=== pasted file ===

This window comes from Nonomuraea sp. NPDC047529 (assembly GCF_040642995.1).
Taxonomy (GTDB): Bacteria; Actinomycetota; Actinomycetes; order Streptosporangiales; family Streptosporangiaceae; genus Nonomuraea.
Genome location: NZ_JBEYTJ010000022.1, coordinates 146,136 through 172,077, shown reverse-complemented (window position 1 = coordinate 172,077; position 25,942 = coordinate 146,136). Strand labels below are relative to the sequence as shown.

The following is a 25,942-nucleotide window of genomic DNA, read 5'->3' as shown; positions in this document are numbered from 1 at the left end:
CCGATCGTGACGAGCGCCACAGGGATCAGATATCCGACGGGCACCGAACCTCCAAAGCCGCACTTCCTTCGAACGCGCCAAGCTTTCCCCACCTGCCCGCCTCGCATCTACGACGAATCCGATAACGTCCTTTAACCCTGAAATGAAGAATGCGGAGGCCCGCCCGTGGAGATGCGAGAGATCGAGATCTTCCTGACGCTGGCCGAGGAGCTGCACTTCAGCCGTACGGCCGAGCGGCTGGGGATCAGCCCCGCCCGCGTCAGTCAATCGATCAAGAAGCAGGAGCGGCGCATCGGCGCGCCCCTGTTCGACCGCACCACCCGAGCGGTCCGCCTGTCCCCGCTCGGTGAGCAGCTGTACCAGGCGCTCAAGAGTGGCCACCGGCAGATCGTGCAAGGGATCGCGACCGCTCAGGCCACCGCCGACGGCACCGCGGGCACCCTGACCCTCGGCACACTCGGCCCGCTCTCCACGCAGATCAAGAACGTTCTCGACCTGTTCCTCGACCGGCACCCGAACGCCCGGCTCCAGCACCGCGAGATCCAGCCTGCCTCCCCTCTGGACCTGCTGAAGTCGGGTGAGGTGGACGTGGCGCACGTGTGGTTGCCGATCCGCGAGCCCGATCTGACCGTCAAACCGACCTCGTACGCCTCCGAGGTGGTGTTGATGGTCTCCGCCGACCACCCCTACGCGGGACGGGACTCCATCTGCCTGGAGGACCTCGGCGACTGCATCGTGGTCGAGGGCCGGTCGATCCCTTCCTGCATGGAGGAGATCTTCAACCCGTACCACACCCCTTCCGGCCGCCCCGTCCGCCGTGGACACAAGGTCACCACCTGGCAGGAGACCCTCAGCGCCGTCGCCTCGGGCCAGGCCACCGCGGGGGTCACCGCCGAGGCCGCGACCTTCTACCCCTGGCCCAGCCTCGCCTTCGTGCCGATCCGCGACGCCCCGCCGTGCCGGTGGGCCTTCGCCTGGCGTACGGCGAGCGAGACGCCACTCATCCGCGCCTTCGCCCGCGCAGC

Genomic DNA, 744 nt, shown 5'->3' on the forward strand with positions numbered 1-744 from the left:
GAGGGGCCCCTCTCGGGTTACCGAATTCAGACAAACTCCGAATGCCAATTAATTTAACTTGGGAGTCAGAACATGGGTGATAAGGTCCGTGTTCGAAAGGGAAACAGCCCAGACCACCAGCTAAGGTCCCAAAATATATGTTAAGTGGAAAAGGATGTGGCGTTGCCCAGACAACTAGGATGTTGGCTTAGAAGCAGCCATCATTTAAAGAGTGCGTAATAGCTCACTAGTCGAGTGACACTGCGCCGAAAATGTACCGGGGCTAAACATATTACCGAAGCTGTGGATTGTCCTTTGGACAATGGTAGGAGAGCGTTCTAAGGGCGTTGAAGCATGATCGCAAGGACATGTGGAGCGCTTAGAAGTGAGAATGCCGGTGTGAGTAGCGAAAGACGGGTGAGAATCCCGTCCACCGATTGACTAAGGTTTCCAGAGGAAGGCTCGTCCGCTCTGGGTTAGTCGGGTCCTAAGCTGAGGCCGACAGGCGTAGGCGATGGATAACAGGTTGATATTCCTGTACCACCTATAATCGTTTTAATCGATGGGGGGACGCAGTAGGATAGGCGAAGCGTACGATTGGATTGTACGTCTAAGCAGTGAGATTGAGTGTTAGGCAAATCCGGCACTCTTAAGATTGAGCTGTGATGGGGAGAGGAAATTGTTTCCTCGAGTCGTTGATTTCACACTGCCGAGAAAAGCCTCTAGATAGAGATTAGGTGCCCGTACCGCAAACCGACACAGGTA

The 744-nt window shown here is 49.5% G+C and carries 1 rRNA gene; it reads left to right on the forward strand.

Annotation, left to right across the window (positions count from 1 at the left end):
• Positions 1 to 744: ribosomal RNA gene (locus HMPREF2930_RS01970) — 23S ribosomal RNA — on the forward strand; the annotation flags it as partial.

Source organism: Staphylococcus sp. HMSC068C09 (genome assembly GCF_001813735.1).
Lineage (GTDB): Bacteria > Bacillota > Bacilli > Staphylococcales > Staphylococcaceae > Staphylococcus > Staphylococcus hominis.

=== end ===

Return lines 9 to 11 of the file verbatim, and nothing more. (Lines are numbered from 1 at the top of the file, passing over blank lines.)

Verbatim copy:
Annotation, left to right across the window (positions count from 1 at the left end):
• Positions 1 to 744: ribosomal RNA gene (locus HMPREF2930_RS01970) — 23S ribosomal RNA — on the forward strand; the annotation flags it as partial.

Source organism: Staphylococcus sp. HMSC068C09 (genome assembly GCF_001813735.1).